'OK, stay calm, Ravel. Let's start at the beginning. In which country are you currently located?'
'China Boss. Can you help me get out of here?'
At this point, I was forced to sigh. My knowledge of Chinese jails and the justice system was (and still is) somewhat lacking. I could no more help Ravel get out of jail than help my own mother-in-law find the heart to payback the victim of her latest misdemenour (she apparently stole and ate a box of black-magic chocolates bequeathed to a former friend whose husband had died on valentines day - having initially denied the charge she then admitted under questioning that she had stolen the chocolates out of jealousy because such a beautiful gesture had never come her way). Instead I suggested he contacted one of his lawyer friends. Ravel told me he didn't have their number, and asked could I make the relevant enquiries. Being somewhat short on resources myself, I could only shrug my shoulders. 'I'm afraid you are on your own at the moment, my friend', I said, before wishing him well and hanging up (my battery was about to expire and was rationed to one re-charge a week).
Dear reader(s), I understand you may think this harsh of me, but under the circumstances I truly could do no more. I knew from our brief conversation that Ravel was at least safe(ish) from harm. I also knew that his lawyer friends were extremely resourceful and would be on the case imminently. And I was right of course. The next day, I received another phone call, this time from a rather happier sounding Ravel. He was now out of jail and sitting by a hotel pool. It turned out he had been arrested after an anoymous tip-off by someone in his enemy's organisation, suggesting that Ravel had been sending subversive messages about the Chines state through a blog under the pseudonym of Joseph McCrumble. Yes, that's right. My own name had been implicated in this farce. Well, the authorities checked the blog and found nothing subversive at all. A preposterous idea in the first place, if you ask me. I asked Ravel if he was still intent on persuing his aim of avenging the loss of his replica world cup trophy business. Fortunately for all of us, he decided he had been beaten by a force greater than his own will to succeed. 'I'm coming home boss', he told me, 'I give up.'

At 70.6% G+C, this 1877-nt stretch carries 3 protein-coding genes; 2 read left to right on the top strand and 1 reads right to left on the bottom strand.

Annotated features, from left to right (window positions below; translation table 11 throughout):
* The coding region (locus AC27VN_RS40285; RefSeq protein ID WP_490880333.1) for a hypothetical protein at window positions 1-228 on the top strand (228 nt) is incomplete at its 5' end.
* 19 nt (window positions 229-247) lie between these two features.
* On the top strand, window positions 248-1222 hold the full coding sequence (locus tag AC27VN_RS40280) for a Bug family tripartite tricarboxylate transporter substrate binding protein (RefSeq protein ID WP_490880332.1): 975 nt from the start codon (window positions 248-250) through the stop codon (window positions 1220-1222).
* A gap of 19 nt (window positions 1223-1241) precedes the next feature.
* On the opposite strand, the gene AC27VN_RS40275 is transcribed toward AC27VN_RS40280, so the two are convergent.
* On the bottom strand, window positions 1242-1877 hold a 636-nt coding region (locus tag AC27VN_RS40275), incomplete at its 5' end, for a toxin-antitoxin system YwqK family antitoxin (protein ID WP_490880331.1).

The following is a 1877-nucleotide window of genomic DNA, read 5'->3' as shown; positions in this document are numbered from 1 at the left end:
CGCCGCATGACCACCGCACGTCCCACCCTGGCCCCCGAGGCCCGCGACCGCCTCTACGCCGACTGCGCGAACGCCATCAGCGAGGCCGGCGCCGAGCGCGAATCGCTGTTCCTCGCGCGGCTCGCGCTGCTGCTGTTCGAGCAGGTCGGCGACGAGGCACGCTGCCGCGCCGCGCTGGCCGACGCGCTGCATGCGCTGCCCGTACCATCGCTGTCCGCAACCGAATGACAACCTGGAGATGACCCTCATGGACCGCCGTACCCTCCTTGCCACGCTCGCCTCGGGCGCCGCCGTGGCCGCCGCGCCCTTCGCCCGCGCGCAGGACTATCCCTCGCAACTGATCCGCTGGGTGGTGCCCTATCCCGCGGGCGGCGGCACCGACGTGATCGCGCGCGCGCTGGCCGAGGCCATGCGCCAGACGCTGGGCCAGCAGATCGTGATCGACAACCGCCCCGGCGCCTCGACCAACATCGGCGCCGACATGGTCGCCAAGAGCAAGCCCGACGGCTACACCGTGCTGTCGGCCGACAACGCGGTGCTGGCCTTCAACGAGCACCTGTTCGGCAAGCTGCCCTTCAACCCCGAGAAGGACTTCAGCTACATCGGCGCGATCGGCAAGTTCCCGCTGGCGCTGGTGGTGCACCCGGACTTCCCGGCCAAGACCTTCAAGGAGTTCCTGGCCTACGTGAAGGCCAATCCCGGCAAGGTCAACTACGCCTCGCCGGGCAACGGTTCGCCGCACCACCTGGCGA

Ravel returned a few days later, somewhat thinner than when I had last seen him, head bowed and bleary eyed. He had managed to recover the copy of the replica trophy that had descended from the roof of the warehouse during the poker-game stunt, but otherwise was devoid of baggage. He was sullen for many days later, refusing to eat the Chinese takeaways we were living on at the time (this may seem crass, but we had struck a deal with a local chinese restaurant whereby I would walk around the village with a sandwich board three evenings a week in return for half-price meals. Sadly the restaurant has now become a victim of the recession and is closed.). But time heals all wounds, and within a few weeks he was back to his old self, playing an essential role in the maintenance of the barn. His lawyer friends promised to fight on, but we have heard nothing in weeks and can only assume that the enterprise has now had a line drawn underneath it. Sometimes, life jsut doesn't give you what you want, and you have to move on, I told Ravel one evening about a month ago. Since then, the subject has not been raised.
There ends the story of Ravel's adventures in China. Nothing else exciting has happened, so this blog will now revert to commenting on the occasional event of interest as I try to beat the credit crunch and keep my family's soul together. Here's hoping we aren't all doomed!